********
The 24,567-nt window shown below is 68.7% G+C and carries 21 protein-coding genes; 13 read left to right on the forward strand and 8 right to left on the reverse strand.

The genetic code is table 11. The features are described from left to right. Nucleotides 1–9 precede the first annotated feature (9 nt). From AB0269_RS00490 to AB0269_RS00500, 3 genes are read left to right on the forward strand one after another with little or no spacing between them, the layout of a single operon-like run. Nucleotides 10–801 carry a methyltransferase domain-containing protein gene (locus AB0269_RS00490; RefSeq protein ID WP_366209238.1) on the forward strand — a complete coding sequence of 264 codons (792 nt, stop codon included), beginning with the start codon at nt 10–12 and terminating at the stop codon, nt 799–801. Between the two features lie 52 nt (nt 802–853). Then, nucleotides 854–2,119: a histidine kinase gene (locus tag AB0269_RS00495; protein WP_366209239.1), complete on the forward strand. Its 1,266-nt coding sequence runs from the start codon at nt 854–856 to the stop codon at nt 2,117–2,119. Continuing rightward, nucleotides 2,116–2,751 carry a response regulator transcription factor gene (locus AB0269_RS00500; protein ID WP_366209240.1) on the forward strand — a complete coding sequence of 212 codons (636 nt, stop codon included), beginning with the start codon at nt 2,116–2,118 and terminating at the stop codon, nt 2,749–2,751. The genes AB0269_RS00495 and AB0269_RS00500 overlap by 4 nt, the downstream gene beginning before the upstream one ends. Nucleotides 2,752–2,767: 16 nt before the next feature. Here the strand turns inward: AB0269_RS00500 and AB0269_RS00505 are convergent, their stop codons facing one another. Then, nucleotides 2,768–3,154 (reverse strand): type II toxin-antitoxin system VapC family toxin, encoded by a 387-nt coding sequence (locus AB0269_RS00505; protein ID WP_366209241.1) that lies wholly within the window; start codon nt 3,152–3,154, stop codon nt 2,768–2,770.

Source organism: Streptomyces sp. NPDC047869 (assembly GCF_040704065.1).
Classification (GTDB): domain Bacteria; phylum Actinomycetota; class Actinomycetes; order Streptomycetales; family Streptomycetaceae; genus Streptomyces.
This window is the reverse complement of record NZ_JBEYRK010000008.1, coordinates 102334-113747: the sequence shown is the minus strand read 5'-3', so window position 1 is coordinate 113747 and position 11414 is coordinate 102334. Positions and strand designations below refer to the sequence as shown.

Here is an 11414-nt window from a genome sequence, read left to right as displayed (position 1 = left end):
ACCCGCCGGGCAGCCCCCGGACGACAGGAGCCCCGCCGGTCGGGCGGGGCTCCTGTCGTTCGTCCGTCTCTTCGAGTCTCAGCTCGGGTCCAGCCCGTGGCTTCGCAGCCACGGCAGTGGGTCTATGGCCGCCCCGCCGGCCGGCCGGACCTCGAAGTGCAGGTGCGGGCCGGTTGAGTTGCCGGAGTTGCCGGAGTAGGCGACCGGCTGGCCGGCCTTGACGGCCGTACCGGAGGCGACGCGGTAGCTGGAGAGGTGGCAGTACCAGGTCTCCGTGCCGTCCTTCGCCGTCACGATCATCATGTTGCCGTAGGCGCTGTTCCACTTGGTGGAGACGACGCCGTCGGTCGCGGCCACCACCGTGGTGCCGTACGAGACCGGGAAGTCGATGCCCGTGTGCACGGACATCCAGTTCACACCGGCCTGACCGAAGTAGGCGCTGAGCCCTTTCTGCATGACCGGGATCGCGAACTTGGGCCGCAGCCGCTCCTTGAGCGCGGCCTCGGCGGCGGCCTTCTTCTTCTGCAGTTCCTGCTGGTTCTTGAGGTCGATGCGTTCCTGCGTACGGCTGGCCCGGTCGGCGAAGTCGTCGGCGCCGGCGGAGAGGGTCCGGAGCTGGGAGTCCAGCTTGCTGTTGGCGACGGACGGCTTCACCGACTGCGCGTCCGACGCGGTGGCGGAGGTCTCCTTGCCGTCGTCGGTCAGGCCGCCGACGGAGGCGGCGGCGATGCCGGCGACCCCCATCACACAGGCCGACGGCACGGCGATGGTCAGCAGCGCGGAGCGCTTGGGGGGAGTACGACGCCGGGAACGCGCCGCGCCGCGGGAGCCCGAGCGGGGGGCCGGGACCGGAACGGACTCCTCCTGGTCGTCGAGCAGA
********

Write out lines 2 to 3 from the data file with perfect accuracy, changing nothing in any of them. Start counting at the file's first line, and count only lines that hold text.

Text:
The genetic code is table 11. The features are described from left to right. Nucleotides 1–9 precede the first annotated feature (9 nt). From AB0269_RS00490 to AB0269_RS00500, 3 genes are read left to right on the forward strand one after another with little or no spacing between them, the layout of a single operon-like run. Nucleotides 10–801 carry a methyltransferase domain-containing protein gene (locus AB0269_RS00490; RefSeq protein ID WP_366209238.1) on the forward strand — a complete coding sequence of 264 codons (792 nt, stop codon included), beginning with the start codon at nt 10–12 and terminating at the stop codon, nt 799–801. Between the two features lie 52 nt (nt 802–853). Then, nucleotides 854–2,119: a histidine kinase gene (locus tag AB0269_RS00495; protein WP_366209239.1), complete on the forward strand. Its 1,266-nt coding sequence runs from the start codon at nt 854–856 to the stop codon at nt 2,117–2,119. Continuing rightward, nucleotides 2,116–2,751 carry a response regulator transcription factor gene (locus AB0269_RS00500; protein ID WP_366209240.1) on the forward strand — a complete coding sequence of 212 codons (636 nt, stop codon included), beginning with the start codon at nt 2,116–2,118 and terminating at the stop codon, nt 2,749–2,751. The genes AB0269_RS00495 and AB0269_RS00500 overlap by 4 nt, the downstream gene beginning before the upstream one ends. Nucleotides 2,752–2,767: 16 nt before the next feature. Here the strand turns inward: AB0269_RS00500 and AB0269_RS00505 are convergent, their stop codons facing one another. Then, nucleotides 2,768–3,154 (reverse strand): type II toxin-antitoxin system VapC family toxin, encoded by a 387-nt coding sequence (locus AB0269_RS00505; protein ID WP_366209241.1) that lies wholly within the window; start codon nt 3,152–3,154, stop codon nt 2,768–2,770.

Source organism: Streptomyces sp. NPDC047869 (assembly GCF_040704065.1).